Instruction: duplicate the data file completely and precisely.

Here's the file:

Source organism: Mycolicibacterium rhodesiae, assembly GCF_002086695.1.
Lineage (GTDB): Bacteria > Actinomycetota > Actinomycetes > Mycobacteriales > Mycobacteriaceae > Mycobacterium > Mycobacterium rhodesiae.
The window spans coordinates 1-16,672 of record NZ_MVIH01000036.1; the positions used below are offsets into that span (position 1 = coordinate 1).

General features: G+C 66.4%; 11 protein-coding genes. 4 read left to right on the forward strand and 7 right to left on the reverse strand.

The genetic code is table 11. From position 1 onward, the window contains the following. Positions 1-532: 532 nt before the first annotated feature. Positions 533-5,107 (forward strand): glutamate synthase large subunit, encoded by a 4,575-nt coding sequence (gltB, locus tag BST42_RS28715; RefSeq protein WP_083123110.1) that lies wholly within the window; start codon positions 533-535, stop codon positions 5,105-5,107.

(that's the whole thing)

Source organism: Mycolicibacterium rhodesiae, assembly GCF_002086695.1.
Lineage (GTDB): Bacteria > Actinomycetota > Actinomycetes > Mycobacteriales > Mycobacteriaceae > Mycobacterium > Mycobacterium rhodesiae.
The window spans coordinates 1-16,672 of record NZ_MVIH01000036.1; the positions used below are offsets into that span (position 1 = coordinate 1).

General features: G+C 66.4%; 11 protein-coding genes. 4 read left to right on the forward strand and 7 right to left on the reverse strand.

The genetic code is table 11. From position 1 onward, the window contains the following. Positions 1-532: 532 nt before the first annotated feature. Positions 533-5,107 (forward strand): glutamate synthase large subunit, encoded by a 4,575-nt coding sequence (gltB, locus tag BST42_RS28715; RefSeq protein WP_083123110.1) that lies wholly within the window; start codon positions 533-535, stop codon positions 5,105-5,107.